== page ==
There will also be thermal cameras, drones, and other technology — including augmented reality glasses, which will be distributed to police and private security personnel, AlJazeera reported.
The policy and campaigns officer at European Digital Rights said:
“Money which could be used to help people is instead used to punish them, all while the surveillance industry makes vast profits selling false promises of magical technology that claims to fix complex structural issues.”
Read the entire story on the project Centaur here.
Sentenced to 20 years in prison for torture
A couple accused of being the jailers of the Zuhara prison camp in Libya where people were kept under detention and tortured have been sentenced to 20 years in prison at court in Palermo. It was the people who had traveled with the two accused and sentenced Bengalis, who recognized them, crying and accused the two of being the torturers at the Libyan camp.
It is the Italy(EU)-Libya agreement that provides for the training and support of the so-called Libyan coast guard — which has the task of patrolling the coasts to stop the boats of people on the move— and the financing of the Libyan detention centers, called “reception centers” by the agreement, so that those who signed it could sleep at night. In the meantime, the Libyans continued to operate in ways that seriously endanger the lives and well-being of many people.
AYS is one of the hundreds of associations, individuals and organisations that have asked the Italian government to revoke the pact, presenting an analysis of the effects of the agreement on the lives of people stuck there.
Read more in a story by the Italian Globalist.
At the same time, people have been on hunger strike in Ain Zara prison in Libya since Saturday:
The Spanish coast guard reportedly refused to help a group at sea, leaving it up to the Moroccans to decide on the people’s fate, AlarmPhone reported:
Protest against the closure of homeless accommodation
A group of about 40 people who are staying at the Tarajal ships has mobilized this Monday to protest the announcement by the Autonomous City of Ceuta of the closure of these facilities as an emergency shelter starting from Tuesday next week. Their protest was stopped by the police, supposedly because they didn’t announce it.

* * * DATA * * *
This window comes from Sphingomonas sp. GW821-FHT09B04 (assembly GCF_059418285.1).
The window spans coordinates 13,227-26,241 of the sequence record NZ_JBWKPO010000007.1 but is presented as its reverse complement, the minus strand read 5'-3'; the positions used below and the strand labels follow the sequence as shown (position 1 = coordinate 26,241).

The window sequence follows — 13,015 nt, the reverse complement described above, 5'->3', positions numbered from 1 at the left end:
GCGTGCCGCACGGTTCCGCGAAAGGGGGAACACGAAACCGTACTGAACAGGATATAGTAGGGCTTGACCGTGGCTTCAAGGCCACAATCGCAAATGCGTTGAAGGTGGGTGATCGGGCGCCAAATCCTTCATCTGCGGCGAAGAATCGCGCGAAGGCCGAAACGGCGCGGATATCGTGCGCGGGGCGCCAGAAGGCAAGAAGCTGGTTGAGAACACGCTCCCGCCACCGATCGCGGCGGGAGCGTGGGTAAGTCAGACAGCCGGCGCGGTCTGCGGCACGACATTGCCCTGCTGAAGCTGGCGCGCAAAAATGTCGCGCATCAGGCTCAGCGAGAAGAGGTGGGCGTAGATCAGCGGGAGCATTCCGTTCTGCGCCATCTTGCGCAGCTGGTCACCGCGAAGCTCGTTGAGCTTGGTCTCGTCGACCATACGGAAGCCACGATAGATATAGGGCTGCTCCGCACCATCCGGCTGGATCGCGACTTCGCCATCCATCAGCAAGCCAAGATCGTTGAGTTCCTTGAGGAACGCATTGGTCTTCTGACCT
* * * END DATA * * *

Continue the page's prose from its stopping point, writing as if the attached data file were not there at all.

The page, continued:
The local Executive assured that this closure could take place on February 15. 170 people currently live in these ships, which are managed by the Red Cross. Among them are some twenty homeless Ceutí, approximately as many sub-Saharans waiting to join the CETI, several children of school age with relatives, and elderly people over 70.
The City has assured that with the Tarajal it wants to do the same as in Piniers — part of the de-escalation after the crisis of May. Several political groups have asked the City what will happen to these people and demanded to know what options will be offered.
Reports on evictions in Calais and Grande Synthe in January:
Utopia teams report about the state people are in, and the “reception” conditions currently met by the state when it comes to the north of France and people on the move, constantly being pushed back, having their belongings taken away, and being evicted on an almost daily basis:
Some of the initiatives fighting this include the occupation of abandoned buildings in Calais:
The Brandenburg Ministry of the Interior has announced that it will build a so-called “entry and exit centre” at Schönefeld Airport by 2025. It will be a pilot project to accelerate & extend restrictive asylum procedures and deportations, Bündnis Abschiebezentrum am Flughafen BER verhindern group has reported.
The first demonstration will take place this Wednesday, February 9th in Schönefeld. The route goes from the Schönefeld S-Bahn station (4:45 p.m.) to the final rally at Schönefeld Town Hall at 5:45 p.m. (Hans-Grade-Allee 11). The idea is to increase the pressure on the local politicians, who are holding a meeting in the Schönefeld municipal council at the same time, because the decision on the construction plans is still pending, the group writes.
Find out more information here.
Solidarity among people in Poland continues.
A solidarity action aiming to show support for all people imprisoned in detention centres and to oppose the criminalisation of migration is scheduled for February 12. Details of the event can be found here.
Priti Patel’s government plans to revive the Detained Fast Track (DFT) project (which was successfully defeated in the courts in 2017 by Detention Action and others). DA team writes:
In 2013, 99% of people forced through it were refused asylum by the Border Agency on first decision. They were given just two days to appeal, regardless of how complex their cases were. This was clearly unjust.
Vulnerable people & those with complex cases, incl. LGBT+ people and victims of torture, trafficking and gender-based violence, were too often deported under DFT. This resulted in shocking cases like that of PN, an LGBT+ woman from Uganda.
The Government’s rush to deport people seeking asylum denied them access to legal support and advice. In 2012, 59% of people in Harmondsworth detention centre were unrepresented at first appeal. 1% of them won their appeals, compared to 20% of those with representation.
In 2015, the High Court ruled that the Detention Fast Track system was unlawful & had unfairly treated more than 10,000 people seeking asylum. Even the Minister for Immigration said “We cannot be certain of the level of risk of unfairness to (people) who may enter DFT.”
Detention Fast Track was a moral, legal & political failure that returned people seeking asylum to danger. We defeated it before & we will again, if necessary.
From one of the gatherings commemorating victims of the borders, in Paris:
Make sure to read our Special on this, from the AYS Specials series: